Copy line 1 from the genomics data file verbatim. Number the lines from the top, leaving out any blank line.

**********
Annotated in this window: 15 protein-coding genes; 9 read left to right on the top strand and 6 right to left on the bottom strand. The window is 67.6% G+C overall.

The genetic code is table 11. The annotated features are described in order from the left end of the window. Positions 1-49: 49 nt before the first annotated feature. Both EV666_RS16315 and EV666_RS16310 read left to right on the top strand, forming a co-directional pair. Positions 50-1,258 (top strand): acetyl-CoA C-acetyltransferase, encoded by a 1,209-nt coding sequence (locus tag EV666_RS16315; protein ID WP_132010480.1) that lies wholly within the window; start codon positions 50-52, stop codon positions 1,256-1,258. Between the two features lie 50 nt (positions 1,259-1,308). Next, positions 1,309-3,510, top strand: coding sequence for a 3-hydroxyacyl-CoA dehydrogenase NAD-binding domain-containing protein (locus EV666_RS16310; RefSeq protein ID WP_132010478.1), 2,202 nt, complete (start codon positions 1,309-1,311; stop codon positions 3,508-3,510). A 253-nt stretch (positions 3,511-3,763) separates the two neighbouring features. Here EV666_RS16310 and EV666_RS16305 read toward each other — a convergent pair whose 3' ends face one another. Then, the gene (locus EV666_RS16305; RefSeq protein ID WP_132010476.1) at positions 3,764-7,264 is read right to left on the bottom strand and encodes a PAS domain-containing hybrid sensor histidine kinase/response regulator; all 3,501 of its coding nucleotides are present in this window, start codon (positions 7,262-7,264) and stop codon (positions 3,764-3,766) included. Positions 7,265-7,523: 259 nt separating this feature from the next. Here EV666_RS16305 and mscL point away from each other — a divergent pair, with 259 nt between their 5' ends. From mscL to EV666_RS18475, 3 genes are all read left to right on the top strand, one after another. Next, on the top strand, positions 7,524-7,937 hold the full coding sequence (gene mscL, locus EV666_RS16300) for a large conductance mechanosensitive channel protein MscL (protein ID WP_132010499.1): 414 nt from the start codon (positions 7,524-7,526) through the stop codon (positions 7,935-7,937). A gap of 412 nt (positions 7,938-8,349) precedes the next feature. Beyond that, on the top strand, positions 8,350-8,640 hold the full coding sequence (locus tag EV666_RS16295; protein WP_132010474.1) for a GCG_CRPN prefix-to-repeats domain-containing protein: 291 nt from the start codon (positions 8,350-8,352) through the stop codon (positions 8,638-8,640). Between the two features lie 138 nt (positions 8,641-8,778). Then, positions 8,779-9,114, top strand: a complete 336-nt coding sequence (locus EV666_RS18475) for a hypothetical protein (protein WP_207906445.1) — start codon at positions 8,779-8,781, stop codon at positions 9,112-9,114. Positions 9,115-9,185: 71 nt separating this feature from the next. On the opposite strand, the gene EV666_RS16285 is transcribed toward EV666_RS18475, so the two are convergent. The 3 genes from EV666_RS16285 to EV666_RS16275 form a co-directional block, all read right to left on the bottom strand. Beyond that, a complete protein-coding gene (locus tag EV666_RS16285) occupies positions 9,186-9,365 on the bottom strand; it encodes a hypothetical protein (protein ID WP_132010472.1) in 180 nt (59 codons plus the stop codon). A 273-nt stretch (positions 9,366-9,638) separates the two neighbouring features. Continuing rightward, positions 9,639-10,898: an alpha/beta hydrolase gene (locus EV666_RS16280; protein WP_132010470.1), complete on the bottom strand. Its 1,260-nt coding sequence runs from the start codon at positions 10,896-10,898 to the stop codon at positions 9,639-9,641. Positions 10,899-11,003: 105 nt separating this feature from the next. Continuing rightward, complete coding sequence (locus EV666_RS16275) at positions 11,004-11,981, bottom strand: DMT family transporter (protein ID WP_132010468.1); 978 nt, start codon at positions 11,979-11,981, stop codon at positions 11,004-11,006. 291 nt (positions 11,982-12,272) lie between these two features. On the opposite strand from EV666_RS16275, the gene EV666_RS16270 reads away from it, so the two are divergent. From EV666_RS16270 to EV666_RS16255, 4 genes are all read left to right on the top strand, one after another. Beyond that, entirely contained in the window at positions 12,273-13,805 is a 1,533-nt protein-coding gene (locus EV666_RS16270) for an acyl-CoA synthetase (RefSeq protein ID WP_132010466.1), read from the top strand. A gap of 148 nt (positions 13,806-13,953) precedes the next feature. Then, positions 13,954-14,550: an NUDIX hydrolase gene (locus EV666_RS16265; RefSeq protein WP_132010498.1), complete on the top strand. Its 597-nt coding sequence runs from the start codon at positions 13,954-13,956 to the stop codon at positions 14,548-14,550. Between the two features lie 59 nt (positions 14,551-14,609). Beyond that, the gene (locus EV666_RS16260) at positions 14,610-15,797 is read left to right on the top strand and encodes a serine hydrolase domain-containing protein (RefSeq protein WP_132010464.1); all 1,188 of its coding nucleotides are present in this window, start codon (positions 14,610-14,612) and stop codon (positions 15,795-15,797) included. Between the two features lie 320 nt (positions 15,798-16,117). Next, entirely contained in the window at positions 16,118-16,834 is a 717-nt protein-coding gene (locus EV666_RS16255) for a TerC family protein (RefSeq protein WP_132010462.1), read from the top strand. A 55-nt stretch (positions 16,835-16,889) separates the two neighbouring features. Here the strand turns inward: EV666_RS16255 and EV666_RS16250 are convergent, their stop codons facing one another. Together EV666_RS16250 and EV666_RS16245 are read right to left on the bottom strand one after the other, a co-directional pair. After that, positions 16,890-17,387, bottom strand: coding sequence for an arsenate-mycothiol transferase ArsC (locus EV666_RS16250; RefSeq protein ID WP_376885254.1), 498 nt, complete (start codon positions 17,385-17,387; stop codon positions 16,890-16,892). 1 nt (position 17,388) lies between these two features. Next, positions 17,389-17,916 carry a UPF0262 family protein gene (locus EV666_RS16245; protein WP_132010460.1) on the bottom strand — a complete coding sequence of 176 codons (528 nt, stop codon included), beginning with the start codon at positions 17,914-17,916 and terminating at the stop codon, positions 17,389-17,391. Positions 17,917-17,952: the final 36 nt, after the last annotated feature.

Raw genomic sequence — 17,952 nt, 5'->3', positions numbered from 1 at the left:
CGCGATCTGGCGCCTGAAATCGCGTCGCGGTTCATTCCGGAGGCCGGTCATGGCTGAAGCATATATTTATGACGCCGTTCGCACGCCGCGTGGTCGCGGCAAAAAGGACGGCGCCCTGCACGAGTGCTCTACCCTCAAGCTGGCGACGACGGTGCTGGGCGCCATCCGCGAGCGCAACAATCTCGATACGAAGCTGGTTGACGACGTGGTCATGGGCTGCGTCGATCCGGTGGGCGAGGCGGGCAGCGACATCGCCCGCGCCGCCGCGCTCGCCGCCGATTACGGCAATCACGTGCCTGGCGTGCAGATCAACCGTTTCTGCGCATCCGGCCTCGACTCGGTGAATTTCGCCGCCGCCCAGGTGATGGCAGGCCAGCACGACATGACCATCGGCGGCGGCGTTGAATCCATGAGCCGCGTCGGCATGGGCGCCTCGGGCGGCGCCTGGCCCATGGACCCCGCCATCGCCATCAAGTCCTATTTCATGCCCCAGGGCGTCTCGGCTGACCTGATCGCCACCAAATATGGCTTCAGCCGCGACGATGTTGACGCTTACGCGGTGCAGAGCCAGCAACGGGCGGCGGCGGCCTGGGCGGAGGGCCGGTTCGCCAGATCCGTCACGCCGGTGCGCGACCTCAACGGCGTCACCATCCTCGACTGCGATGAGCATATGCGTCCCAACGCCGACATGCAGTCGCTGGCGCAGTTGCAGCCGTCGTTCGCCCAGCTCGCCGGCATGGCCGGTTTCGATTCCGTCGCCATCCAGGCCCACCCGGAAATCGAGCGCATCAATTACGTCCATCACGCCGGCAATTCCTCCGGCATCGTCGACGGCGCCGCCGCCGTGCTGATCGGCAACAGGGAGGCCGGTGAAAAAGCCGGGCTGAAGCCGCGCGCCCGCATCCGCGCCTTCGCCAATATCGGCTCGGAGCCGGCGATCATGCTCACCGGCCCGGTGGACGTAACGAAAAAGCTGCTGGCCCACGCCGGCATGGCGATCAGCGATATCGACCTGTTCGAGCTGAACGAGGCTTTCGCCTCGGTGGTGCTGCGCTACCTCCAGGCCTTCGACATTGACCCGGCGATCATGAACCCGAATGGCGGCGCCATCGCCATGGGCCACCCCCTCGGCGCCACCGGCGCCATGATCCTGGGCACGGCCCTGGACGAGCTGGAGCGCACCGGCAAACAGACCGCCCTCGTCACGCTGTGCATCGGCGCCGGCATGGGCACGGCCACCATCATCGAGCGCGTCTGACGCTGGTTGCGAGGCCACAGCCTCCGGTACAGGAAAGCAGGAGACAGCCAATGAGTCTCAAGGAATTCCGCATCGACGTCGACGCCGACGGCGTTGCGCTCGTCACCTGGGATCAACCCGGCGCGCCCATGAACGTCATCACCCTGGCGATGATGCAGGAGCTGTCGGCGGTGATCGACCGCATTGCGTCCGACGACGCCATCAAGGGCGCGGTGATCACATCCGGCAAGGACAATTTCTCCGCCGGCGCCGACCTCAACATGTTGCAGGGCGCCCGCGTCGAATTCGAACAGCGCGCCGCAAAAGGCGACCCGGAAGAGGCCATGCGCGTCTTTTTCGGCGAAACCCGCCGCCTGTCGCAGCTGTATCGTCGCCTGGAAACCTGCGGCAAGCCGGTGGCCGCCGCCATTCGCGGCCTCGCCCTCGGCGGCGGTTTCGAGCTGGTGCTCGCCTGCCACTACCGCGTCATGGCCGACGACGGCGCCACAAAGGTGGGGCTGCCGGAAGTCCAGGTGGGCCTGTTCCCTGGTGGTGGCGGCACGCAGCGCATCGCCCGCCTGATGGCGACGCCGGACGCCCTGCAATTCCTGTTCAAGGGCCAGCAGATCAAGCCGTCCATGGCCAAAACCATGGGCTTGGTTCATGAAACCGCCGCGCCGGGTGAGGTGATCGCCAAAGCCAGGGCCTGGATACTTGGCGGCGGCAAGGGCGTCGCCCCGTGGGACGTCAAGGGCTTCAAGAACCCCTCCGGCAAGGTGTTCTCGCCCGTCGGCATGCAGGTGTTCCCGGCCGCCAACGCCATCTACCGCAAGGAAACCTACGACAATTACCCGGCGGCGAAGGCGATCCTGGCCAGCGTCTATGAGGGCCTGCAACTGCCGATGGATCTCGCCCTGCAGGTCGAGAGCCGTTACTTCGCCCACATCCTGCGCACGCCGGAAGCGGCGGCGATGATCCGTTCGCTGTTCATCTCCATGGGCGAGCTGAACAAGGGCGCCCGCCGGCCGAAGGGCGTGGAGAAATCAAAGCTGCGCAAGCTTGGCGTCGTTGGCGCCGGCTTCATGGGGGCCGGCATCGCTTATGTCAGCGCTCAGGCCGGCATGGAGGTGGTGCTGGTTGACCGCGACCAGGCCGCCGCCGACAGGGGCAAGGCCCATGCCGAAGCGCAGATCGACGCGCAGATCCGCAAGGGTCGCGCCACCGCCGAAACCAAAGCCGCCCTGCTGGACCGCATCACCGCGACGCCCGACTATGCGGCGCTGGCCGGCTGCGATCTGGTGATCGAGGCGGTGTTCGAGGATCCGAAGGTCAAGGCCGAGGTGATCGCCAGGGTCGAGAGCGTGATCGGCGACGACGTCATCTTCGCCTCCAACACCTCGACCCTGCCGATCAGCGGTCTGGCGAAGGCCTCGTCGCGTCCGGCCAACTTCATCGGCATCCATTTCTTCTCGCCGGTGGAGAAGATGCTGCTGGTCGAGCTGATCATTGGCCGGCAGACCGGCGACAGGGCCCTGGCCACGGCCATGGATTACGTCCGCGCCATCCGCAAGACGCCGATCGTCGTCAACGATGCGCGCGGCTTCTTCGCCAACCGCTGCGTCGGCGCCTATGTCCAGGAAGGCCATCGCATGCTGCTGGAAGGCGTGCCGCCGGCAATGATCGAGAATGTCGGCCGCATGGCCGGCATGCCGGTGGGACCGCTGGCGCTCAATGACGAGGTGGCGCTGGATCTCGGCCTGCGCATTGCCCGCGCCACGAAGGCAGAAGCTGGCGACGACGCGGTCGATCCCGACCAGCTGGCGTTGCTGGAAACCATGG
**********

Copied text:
Annotated in this window: 15 protein-coding genes; 9 read left to right on the top strand and 6 right to left on the bottom strand. The window is 67.6% G+C overall.